In 1974, the year Lawson's penal code changes took effect, Kentucky spent $11 million housing about 3,000 inmates at two prisons. This year, the state expects to spend about $500 million to keep about 22,000 inmates in 12 prisons and dozens of county jails that are paid to hold the state's felon spillover.
The General Assembly's effort four years ago to cut the inmate population — at Lawson's urging — has fallen short "because they aimed too low," he said. "They tinkered; they did too little."
Some county jails are so overcrowded that state inmates who are serving five to 10 years must sleep on the floor and seldom leave their cells, he said. There is little education or addiction treatment provided, so felons are no better off when they're finally released, and in many cases, they're probably harder than ever, he said.
"We got mad at the people who were committing criminal offenses, and we veered away from a philosophy of trying to correct them, which originally had been the thrust of our justice system," Lawson said. "We jacked up the penalties on everything. As a result, we've created this huge problem of trying to pay for all of this. We're just making things worse for ourselves than they were."
One of Lawson's other crusades over the years was trying to be a watchdog of UK's lucrative and popular sports programs. At the request of various UK presidents, he led investigations into possible ethics violations, including cases that brought about the departures of basketball coach Eddie Sutton in 1989 and athletics director Larry Ivy in 2002.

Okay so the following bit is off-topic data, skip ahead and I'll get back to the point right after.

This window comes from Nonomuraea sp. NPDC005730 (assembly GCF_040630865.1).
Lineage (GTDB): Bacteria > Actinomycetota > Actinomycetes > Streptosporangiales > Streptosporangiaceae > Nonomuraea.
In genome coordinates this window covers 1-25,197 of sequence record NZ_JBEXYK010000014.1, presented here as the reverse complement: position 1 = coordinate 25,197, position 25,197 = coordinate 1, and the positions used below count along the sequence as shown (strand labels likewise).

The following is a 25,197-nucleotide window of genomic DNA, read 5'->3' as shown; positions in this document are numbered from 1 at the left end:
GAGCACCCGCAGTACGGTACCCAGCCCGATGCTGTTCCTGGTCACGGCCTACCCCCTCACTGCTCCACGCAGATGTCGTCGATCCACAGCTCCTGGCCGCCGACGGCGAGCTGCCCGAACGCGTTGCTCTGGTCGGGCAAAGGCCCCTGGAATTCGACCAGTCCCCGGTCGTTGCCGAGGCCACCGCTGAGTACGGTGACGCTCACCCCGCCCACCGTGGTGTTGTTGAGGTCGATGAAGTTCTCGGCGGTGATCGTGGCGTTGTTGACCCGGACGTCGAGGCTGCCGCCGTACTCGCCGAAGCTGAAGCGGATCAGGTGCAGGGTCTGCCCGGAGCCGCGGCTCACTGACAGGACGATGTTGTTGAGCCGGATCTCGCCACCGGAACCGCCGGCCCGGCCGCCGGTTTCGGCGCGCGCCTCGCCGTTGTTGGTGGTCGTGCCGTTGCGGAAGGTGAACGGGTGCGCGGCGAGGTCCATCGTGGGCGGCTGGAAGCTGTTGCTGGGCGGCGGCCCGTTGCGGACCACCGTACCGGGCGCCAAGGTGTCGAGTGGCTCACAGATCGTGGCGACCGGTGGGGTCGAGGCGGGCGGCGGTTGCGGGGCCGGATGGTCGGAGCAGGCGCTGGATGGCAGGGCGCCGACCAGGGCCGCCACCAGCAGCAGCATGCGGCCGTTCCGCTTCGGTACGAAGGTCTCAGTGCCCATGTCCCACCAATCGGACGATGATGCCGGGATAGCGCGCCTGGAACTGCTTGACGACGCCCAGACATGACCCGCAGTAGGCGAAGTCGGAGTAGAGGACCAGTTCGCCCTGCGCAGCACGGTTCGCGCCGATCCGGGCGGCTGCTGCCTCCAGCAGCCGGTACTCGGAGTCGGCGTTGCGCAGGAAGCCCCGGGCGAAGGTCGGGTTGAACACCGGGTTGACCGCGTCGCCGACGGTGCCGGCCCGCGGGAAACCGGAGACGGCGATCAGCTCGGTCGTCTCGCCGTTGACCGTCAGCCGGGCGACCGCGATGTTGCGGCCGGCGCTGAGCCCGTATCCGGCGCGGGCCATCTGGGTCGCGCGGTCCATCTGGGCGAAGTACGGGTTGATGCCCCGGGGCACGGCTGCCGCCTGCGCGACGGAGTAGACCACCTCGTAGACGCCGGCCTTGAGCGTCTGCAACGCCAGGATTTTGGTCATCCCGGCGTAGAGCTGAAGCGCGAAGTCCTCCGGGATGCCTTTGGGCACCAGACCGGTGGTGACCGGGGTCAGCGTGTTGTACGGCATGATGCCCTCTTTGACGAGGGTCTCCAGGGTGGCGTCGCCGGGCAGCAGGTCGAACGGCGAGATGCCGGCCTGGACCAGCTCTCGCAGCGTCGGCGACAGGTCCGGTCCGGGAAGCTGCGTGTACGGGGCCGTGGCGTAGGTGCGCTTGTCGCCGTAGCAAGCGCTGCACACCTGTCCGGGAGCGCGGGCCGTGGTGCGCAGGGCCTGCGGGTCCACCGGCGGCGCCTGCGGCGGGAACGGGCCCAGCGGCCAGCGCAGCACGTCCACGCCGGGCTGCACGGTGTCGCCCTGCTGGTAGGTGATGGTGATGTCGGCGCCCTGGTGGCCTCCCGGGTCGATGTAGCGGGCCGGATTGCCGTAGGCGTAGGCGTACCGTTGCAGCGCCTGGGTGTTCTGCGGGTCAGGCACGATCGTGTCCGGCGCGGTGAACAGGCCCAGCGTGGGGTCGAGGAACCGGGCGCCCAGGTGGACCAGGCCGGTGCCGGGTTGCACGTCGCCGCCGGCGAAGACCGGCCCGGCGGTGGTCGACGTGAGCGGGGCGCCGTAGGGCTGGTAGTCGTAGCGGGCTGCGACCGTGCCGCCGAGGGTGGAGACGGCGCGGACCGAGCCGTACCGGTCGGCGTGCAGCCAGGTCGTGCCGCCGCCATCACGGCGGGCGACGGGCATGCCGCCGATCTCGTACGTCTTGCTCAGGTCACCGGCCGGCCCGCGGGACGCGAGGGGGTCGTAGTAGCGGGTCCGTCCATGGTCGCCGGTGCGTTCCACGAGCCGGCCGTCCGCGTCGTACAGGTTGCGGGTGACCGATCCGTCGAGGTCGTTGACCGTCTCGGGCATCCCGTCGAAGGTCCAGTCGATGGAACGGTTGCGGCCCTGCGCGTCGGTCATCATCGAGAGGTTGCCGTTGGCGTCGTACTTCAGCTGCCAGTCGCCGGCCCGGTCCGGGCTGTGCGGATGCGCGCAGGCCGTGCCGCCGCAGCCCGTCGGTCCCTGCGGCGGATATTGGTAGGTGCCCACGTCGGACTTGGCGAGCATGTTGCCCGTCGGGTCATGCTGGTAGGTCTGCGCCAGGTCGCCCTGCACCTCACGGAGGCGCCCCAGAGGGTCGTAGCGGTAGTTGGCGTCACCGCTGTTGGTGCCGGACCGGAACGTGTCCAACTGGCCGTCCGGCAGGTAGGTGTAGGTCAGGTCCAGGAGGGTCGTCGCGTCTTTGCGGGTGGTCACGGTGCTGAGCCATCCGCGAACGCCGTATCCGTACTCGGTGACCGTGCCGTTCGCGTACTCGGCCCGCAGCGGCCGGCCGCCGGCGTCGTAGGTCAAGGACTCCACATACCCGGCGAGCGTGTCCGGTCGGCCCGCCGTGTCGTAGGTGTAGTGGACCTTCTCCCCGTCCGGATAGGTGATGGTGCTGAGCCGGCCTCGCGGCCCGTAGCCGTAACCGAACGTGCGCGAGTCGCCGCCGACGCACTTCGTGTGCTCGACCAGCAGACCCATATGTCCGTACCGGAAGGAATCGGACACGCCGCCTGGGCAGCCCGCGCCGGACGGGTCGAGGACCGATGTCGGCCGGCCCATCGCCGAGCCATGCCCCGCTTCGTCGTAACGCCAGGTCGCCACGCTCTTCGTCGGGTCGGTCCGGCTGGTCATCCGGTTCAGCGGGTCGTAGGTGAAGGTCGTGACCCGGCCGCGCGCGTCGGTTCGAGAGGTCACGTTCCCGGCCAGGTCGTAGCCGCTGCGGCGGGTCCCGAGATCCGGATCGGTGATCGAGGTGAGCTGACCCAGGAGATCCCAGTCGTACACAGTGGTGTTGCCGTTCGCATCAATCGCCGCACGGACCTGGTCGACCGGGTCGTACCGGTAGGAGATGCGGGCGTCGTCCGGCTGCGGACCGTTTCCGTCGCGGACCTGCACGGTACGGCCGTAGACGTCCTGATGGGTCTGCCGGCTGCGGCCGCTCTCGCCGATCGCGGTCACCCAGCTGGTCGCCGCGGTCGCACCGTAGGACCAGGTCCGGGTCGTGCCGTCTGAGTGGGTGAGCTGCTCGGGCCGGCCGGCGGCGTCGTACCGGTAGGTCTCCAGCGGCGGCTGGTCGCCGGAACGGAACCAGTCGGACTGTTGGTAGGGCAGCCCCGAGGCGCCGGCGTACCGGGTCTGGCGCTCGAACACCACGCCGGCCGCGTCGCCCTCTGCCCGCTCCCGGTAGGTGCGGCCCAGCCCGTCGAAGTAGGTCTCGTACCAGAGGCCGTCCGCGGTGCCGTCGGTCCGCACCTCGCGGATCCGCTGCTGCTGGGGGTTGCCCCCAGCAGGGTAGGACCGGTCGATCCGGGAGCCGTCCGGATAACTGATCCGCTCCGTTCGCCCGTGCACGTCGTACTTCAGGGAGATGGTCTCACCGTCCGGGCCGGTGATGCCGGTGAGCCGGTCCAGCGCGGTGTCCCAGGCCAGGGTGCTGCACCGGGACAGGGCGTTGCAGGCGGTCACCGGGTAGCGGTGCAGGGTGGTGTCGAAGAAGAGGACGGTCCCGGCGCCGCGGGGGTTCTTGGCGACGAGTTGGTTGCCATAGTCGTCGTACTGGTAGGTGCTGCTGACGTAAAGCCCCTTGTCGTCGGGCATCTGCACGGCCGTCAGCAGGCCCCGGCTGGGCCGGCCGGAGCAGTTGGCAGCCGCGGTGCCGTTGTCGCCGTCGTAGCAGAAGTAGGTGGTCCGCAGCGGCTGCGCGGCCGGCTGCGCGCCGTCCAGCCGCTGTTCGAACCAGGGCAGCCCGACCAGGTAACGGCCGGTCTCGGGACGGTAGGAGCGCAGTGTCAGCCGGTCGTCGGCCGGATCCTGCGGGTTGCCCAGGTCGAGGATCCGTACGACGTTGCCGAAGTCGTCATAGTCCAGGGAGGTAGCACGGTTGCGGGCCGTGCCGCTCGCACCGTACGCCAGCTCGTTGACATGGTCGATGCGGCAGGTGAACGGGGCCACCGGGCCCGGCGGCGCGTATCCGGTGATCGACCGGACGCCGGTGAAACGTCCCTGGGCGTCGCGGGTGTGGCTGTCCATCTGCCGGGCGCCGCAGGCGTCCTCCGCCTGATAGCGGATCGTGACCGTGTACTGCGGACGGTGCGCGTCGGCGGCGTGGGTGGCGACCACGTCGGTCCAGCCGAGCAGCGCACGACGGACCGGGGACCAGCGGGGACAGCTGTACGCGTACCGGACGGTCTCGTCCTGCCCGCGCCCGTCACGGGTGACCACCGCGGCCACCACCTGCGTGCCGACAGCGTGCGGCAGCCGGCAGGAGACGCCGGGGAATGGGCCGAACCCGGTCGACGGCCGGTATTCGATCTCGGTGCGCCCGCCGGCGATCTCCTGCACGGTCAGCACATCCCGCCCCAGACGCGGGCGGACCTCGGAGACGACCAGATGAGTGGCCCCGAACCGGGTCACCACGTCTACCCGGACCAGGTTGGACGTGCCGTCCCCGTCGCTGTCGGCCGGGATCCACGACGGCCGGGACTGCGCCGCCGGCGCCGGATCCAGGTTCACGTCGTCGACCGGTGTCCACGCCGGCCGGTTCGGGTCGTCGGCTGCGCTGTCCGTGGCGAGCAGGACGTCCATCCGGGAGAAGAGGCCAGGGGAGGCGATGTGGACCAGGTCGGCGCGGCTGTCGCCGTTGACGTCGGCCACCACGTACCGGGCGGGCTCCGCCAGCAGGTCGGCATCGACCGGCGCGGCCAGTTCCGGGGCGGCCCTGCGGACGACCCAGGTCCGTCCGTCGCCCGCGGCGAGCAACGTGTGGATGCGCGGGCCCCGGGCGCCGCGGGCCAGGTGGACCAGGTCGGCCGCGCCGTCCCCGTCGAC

In 2002, as a member of the UK Athletics Administration's board of directors, Lawson cast the sole dissenting vote against hiring Mitch Barnhart as athletics director. Lawson said he didn't object to Barnhart, but the $375,000-a-year salary was "ridiculous" compared to the more modest sums paid to other UK faculty and staff. (Barnhart remains in the job and now makes $600,000 a year.)
Over the past 50 years, the UK Athletics Department evolved into its own universe with its own rules, Lawson said.
"They have become an independent entity, separate from the rest of the university, which is a problem," he said. "Their budget is their budget. The athletics department regards the money that comes in for athletics as their money, not the university's money.
"And I guess I have felt, watching it through the years, that they sort of lost what I would consider to be a reasonable connection of these students to the university as compared to athletics. Let me just give you an example. When I first came here, the basketball season was 20 games. It's now 40. I have my doubts about how they can be a legitimate college student when they've got that problem."
Lawson said he also regrets the explosion in tuition costs at UK and other state universities around the nation, largely because of shrinking public support from state governments. The next UK budget will get just 8 percent of its revenue from state appropriations, the smallest share ever.
"I think everyone who is 50 years old and older — including me — ought to be ashamed of themselves for what we're doing to our young people, making an education all but unaffordable," he said.
"When Mitch McConnell and Steve Beshear were in my classroom, I doubt they paid much more than $100 a semester for their tuition. They went to school almost without any cost, substantially free," Lawson said. "A resident law student next year will pay between $21,000 and $22,000 in tuition. You can't work your way through school at that level. I have students graduating with $100,000 or more in loan debts that will affect them for the rest of their lives. Shame on us."